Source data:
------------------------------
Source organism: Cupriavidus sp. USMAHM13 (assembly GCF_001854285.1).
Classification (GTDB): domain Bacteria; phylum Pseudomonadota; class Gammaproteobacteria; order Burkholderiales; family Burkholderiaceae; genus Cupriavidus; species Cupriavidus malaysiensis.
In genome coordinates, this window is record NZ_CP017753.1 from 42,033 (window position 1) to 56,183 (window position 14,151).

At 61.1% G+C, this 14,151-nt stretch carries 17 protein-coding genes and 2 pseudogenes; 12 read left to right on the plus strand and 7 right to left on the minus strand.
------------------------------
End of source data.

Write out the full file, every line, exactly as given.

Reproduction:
Source organism: Cupriavidus sp. USMAHM13 (assembly GCF_001854285.1).
Classification (GTDB): domain Bacteria; phylum Pseudomonadota; class Gammaproteobacteria; order Burkholderiales; family Burkholderiaceae; genus Cupriavidus; species Cupriavidus malaysiensis.
In genome coordinates, this window is record NZ_CP017753.1 from 42,033 (window position 1) to 56,183 (window position 14,151).

At 61.1% G+C, this 14,151-nt stretch carries 17 protein-coding genes and 2 pseudogenes; 12 read left to right on the plus strand and 7 right to left on the minus strand.